cat /tmp/wallpaper.fbimg > /dev/fb0

Some framebuffer programs will hijack your screen, so that you cannot switch to other consoles or the graphical environment. Don't panic! Everything should return to normal once you have quit the program (Ps: If your console is all garbled after you have quit a framebuffer program, the reset command should fix it).

Non-Systemd Linux

Legacy Linux systems, and a few modern exceptions, such as Slackware, Gentoo and CRUX, do not use systemd.

You can change virtual console settings in /etc/inittab. To add an eighth tty in Slackware, add this line to /etc/inittab:

c8:12345:respawn:/sbin/agetty 38400 tty8 linux

This takes effect after a reboot. In non-systemd Linux you can also switch to tty13-24 with AltGr + Fn.

Slackware boots in a text based environment by default, to change this to a graphical login, change the line: id:3:initdefault to id:4:initdefault in /etc/inittab. On non-systemd Linux runlevel 3 is text mode login, whereas runlevel 4 is graphical login. The process described here should be fairly similar to any Linux distribution that doesn't use systemd.

Systemd Linux

Most modern Linux systems, including Debian, Red Hat, SUSE, Arch, and quite a few others, use the systemd meta system daemon.

To change the number of consoles, to say 12, in Debian, uncomment NAutoVTs in /etc/systemd/logind.conf and set it to NAutoVTs=12. This will take effect after a reboot. On Linux systems with systemd, you can switch between the tty13-24 with Shift + Alt + Fn.

To configure Debian to boot into text mode instead of a graphical login, do this: systemctl set-default, to switch back to graphical login: systemctl set-default The process described in this section should be fairly similar to any Linux distribution that uses systemd.

Non-Linux Systems: A Reminder

Linux users often take a lot for granted, they tend to get horrified when discovering that a different UNIX system doesn't have some functionality they have gotten used to, or even if they just do things differently (they may even shout "this isn't UNIX!!!" without realizing the irony - it's usually Linux that's doing things in a non-UNIX'y fashion). So if you're planning to use a BSD system or some other UNIX variety, and have a Linux background, keep an open mind and be prepared to adjust your expectations!

When it comes to the console, non-Linux systems will not support graphics on the framebuffer, nor support exotic UTF-8 characters (ei. English only), and color and font support is often very limited. In fact many ncurses applications may not work well on non-Linux consoles. Some systems also restrict how many consoles you are allowed to have. If you think this all sounds horribly limiting, you probably haven't spent your youth writing PDP-11 assembly in V6 using ed. (all of these restrictions can be easily overcome though by simply running terminal emulators in a graphical desktop). Lastly, keybindings might be a little different, although Ctrl + Alt + Fn will always work.

Despite these restrictions, you can still do neat things on any UNIX console with a little know-how. The above mentioned trick to make a Solarized console theme in Linux will not work on most UNIX consoles since they don't support 256 colors, but virtually all of them have 8 color ANSI support, so you can do some basic color tweaking. Here is a simple and portable script that can set a few basic tty color schemes (unlike the Linux trick though, the themes are not preserved if you run a terminal application with colors, such as vim or less, so a better solution is to configure your system to use the colors you want - more on that later):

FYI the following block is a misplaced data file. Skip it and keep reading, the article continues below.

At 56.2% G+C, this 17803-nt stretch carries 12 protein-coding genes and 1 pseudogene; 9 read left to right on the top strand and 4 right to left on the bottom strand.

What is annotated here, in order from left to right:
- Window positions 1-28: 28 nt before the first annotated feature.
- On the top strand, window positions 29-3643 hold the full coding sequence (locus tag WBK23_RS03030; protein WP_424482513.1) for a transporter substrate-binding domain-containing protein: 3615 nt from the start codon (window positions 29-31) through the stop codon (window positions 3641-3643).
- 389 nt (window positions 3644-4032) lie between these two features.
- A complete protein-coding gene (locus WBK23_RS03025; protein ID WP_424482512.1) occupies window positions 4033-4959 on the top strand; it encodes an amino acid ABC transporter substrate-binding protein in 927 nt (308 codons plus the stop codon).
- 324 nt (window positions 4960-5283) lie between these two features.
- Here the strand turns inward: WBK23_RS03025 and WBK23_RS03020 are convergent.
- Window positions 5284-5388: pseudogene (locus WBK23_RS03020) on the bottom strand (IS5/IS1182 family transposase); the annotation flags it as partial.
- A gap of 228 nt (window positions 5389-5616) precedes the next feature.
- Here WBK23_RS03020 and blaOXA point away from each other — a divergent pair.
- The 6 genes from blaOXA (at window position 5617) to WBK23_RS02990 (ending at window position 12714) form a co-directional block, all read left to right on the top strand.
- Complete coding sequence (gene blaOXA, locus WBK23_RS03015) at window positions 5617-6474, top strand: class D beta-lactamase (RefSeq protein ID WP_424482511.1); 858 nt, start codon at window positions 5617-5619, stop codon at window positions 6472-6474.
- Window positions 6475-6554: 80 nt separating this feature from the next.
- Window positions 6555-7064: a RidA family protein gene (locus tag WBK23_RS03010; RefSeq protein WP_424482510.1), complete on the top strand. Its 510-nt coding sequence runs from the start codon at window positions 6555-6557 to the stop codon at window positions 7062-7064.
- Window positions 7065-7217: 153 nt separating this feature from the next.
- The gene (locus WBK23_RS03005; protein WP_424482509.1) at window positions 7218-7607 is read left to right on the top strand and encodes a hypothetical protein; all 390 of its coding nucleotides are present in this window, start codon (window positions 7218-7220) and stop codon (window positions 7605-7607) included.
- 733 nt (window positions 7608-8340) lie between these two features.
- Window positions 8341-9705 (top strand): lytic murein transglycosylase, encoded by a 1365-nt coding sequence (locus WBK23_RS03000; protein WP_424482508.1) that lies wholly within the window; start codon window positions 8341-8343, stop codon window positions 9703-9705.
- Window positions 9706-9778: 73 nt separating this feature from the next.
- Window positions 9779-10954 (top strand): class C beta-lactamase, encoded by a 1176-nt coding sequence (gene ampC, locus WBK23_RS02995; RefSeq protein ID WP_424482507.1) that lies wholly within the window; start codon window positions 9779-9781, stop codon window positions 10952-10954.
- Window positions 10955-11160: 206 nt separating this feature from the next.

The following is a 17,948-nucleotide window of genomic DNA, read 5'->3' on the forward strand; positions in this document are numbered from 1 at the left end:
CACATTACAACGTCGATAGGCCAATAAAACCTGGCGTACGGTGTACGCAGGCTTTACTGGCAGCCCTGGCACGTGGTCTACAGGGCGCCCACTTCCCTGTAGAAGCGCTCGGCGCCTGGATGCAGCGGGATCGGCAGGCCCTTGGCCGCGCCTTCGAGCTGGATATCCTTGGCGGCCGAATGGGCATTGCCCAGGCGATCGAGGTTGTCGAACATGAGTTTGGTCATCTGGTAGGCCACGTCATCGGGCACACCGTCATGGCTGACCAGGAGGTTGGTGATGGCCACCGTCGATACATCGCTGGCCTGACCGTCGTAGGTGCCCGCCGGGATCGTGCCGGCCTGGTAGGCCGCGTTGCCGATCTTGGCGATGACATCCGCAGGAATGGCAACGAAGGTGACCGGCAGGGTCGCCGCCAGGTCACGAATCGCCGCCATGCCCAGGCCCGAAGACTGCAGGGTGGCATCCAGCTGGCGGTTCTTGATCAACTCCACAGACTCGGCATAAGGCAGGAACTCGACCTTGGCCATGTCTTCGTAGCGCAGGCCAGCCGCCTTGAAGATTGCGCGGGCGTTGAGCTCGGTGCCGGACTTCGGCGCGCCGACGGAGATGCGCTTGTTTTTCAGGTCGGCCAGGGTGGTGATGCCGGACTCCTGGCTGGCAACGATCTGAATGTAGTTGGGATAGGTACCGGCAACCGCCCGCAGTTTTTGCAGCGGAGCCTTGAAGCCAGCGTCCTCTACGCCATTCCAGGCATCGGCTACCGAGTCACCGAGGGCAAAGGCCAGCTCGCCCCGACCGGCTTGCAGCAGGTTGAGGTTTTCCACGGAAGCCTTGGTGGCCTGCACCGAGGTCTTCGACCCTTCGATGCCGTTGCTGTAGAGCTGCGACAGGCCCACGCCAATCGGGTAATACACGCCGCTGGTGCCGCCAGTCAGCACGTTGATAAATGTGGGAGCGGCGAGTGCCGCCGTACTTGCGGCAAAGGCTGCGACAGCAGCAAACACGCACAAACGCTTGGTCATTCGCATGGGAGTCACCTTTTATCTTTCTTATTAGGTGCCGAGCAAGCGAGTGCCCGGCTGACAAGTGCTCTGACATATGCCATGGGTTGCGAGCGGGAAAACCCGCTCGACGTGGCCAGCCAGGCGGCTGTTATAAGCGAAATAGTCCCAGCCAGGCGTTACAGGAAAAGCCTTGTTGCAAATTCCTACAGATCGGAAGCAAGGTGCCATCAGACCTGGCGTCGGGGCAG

# ttycolor - choose tty colors
# usage: ttycolor theme
# bugs:  not persistent across colorful tty apps
# explanation:
# printf '\e[1m'  - turn on boldface (or "light" color)
# printf '\e[0m'  - turn off boldface (or "dark" color)
# printf '\e[4nm' - specify background color ("boldface" has no effect)
# printf '\e[3nm' - specify foreground color, where n is:
# 0 = black 2 = green   4 = blue    6 = cyan
# 1 = red   3 = yellow  5 = magenta 7 = white

    echo 'Usage: ttycolor (geek|tron|minoca|sun|obsd|nuke|default)' >&2
    exit 1
if [ ! $# = 1 ]; then

# set tty colors
case $1 in
    geek)    printf '\e[0m\e[32m\e[40m' ;;    # green on black
    tron)    printf '\e[1m\e[36m\e[40m' ;;    # cyan on black 
    minoca)  printf '\e[1m\e[33m\e[42m' ;;    # yellow on green
    sun)     printf '\e[0m\e[30m\e[47m' ;;    # black on white
    obsd)    printf '\e[1m\e[37m\e[44m' ;;    # white on blue
    nuke)    printf '\e[1m\e[33m\e[41m' ;;    # yellow on red
    default) printf '\e[0m\e[37m\e[40m' ;;    # white on black
    *)       usage ;;

FreeBSD and DragonFly BSD

FreeBSD has 8 virtual consoles configured and the graphical interface on the ninth by default. Modern versions of FreeBSD use the vt(4) console driver. It allows you to configure up to 16 consoles, and switch to tty13-16 with Shift + Alt + F1 ... F4. You can also use the Alt + Fn shortcut, but not the arrow keys. To scroll backwards and read previous output hit Scroll Lock, and then use Page Up and Page Down, hit Scroll Lock again when you are done. To configure more than 8 consoles edit /etc/ttys, for instance this line: ttyv9 "/usr/libexec/getty Pc" xterm onifexists secure will enable a ninth console. To enable all 16 consoles use ttyva ... ttyvf, not ttyv10 ... ttyv15. You can tweak other console settings by adding options to /etc/rc.conf. For instance, these lines:

allscreens_flags="-f 8x8 /usr/share/vt/fonts/terminus-b32.fnt green"